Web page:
Spring has just sprung in the Northern Hemisphere, and that means an annual natural spectacular is just a couple of weeks away, deep in the heart of Texas.
There are no other natural wonders in the rugged Texas Hill Country. No awe-inspiring canyons, no snow-covered peaks or rain forests or raging mountain streams. Most of the time, the appeal of this tapestry of cedar and oak trees, lazy streams, and low limestone cliffs is more modest.
But there?s nothing modest about a Hill Country spring. In 1991, George Oxford Miller published a book of photographs of the region. In the text, the environmental photojournalist wrote that "excitement comes in small packages." He found what he described as "air unadulterated with human additives, stars undimmed by city lights, the uninterrupted sounds of nature, and fields of flowers unblemished by footprints."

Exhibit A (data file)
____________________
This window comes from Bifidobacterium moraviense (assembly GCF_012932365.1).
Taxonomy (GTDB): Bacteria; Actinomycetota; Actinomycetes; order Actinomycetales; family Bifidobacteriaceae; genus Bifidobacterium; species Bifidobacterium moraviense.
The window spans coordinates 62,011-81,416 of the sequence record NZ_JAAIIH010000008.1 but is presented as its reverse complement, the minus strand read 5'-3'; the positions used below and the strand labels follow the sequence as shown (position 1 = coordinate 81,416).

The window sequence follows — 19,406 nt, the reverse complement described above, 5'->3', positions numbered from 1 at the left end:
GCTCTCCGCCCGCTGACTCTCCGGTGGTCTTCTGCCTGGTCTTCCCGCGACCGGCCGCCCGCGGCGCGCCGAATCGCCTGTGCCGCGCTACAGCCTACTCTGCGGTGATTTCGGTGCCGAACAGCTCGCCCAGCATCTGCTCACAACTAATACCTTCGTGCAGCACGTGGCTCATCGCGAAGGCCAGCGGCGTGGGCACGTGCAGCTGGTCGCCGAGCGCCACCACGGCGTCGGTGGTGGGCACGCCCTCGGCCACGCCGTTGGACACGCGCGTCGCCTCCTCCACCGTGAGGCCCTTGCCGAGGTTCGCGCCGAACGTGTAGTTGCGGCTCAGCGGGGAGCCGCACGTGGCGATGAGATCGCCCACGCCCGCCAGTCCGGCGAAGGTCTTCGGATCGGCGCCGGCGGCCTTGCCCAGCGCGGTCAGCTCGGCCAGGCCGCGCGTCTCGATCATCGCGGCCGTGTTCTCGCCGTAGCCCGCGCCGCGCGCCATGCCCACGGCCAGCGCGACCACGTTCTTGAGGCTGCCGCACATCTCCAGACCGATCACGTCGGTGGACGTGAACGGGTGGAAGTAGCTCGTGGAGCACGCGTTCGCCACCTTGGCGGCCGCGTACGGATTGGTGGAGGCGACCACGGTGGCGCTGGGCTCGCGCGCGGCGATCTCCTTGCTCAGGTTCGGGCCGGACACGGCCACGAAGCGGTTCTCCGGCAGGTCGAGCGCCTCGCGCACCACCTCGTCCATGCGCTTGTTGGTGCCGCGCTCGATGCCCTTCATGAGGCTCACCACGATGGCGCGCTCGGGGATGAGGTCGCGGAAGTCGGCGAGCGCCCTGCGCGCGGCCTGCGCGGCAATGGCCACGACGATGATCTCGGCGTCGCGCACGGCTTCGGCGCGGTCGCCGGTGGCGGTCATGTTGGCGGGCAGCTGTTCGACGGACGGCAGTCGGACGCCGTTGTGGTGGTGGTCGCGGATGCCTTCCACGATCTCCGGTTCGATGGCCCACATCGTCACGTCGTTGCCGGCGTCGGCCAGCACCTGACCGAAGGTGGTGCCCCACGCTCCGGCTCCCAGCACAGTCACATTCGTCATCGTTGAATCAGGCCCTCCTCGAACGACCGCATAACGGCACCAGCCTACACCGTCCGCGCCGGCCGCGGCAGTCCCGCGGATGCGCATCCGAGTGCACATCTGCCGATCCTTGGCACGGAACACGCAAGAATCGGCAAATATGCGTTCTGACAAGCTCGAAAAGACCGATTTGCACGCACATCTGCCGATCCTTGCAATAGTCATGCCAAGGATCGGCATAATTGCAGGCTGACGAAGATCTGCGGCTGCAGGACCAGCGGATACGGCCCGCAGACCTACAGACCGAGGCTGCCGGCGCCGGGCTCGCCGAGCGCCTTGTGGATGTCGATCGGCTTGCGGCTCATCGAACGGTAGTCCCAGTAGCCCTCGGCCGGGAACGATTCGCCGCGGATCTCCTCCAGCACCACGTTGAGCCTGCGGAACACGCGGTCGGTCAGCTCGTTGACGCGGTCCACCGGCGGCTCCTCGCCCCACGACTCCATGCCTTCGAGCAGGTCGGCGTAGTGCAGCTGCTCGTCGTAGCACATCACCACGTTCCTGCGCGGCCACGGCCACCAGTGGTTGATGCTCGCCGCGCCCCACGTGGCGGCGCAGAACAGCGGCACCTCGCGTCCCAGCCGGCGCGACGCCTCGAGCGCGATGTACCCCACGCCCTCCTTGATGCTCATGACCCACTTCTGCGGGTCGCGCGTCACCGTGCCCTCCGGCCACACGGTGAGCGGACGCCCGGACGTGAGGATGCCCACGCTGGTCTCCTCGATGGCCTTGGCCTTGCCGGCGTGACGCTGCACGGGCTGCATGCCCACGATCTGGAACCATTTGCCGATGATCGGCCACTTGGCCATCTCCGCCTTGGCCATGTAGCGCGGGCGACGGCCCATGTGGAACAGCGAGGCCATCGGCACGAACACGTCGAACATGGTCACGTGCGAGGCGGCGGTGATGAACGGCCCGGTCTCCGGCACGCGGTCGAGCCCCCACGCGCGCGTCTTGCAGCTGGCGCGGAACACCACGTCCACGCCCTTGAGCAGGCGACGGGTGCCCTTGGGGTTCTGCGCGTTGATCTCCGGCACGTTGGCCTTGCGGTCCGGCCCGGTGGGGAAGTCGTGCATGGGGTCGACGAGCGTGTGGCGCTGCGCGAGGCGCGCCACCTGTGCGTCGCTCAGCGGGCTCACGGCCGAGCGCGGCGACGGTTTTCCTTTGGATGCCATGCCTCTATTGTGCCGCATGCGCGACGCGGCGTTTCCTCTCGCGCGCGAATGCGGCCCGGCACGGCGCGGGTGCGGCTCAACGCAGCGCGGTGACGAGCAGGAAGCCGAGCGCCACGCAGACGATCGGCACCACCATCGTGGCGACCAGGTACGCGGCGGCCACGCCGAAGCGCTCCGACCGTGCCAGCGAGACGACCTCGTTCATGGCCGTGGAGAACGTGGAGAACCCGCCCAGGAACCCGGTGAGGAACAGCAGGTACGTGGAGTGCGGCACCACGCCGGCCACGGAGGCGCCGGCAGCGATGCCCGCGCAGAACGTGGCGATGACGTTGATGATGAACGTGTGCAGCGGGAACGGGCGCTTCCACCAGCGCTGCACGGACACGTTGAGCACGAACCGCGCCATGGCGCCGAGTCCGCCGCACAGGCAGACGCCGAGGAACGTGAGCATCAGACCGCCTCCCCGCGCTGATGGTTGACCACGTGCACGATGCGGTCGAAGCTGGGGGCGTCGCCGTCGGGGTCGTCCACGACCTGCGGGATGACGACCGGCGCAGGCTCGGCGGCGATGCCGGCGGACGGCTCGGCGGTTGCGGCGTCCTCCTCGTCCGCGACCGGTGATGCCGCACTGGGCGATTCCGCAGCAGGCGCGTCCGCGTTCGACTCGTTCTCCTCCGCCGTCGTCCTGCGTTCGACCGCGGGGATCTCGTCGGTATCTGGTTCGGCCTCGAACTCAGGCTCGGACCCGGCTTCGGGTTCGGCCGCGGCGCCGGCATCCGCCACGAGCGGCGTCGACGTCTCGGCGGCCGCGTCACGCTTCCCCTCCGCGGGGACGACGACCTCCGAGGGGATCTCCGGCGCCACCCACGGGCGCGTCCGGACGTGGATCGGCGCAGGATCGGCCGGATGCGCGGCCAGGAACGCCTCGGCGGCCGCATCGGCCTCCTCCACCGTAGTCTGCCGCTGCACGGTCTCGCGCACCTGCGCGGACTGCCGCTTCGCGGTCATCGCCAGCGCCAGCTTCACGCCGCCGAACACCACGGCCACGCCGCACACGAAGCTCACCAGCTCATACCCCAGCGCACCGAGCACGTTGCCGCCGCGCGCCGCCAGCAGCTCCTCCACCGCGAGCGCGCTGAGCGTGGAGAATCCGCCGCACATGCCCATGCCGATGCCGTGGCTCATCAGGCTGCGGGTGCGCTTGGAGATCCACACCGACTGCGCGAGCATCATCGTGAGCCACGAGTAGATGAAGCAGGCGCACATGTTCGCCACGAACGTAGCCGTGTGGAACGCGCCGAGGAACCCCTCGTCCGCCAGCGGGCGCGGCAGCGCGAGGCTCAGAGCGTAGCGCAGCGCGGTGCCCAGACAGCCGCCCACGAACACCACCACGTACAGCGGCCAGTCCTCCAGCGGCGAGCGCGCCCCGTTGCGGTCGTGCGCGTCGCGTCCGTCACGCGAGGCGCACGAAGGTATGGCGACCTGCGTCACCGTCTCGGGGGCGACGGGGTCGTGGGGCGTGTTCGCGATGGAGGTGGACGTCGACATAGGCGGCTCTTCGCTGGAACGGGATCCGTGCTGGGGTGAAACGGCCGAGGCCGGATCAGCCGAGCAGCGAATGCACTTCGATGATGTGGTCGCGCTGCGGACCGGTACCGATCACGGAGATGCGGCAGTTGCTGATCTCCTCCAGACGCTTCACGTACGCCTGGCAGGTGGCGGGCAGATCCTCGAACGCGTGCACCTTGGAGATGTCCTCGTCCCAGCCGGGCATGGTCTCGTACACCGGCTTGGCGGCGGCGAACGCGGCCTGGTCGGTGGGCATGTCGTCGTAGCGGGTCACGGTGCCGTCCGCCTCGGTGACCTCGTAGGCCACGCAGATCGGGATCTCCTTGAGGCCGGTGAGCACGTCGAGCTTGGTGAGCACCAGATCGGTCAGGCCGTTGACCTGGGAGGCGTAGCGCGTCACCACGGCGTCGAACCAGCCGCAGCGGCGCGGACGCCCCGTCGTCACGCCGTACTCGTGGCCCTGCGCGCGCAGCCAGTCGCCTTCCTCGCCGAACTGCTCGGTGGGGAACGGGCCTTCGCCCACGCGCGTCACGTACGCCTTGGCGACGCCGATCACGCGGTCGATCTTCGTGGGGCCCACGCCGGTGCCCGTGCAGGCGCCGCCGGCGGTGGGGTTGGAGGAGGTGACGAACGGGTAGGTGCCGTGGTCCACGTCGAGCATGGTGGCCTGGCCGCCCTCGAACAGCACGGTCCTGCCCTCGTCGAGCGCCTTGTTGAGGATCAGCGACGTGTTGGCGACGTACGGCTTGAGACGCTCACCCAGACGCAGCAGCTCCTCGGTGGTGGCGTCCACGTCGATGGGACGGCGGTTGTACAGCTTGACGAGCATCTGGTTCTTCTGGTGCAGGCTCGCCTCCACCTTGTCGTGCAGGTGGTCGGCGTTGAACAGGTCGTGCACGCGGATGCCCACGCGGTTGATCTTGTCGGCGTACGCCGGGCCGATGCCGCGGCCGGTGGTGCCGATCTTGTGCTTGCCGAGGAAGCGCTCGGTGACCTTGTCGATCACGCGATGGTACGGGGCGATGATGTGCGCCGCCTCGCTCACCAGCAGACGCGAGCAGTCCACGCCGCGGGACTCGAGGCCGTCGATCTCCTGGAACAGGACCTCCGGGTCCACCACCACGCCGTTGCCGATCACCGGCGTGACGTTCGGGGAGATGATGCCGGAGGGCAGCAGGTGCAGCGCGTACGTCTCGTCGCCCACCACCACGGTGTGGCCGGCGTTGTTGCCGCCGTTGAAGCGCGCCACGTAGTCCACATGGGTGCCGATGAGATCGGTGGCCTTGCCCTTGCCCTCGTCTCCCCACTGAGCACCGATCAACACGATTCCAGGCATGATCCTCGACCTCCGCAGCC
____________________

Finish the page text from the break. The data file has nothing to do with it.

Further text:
Four hundred species of flowers, including Indian paintbrushes, prickly poppies, flowering herbs, and the most compelling blossom of all - the bluebonnet, the Texas state flower.
"Everybody that I know of, and probably 90 percent of all Texans, have got a picture of either their dog or their child or somebody in the bluebonnet fields," John Thomas told us. He founded Wildseed Farms, the largest flower-seed-producing operation in the nation in the Hill Country town of Fredericksburg.
The area is also known as Tex-Deutsch country. Fredericksburg was founded by German settlers when the area was still open prairie.
You?ll still find German architecture, oom-pah bands, German dresses and lederhosen - even Mexican-style tacos stuffed with sausage and sauerkraut.
But the big spectacle is reserved for spring, when thousands of tourists, 80 per cent of them Texans, come to see the hillsides ablaze in wildflowers - especially the bluebonnet.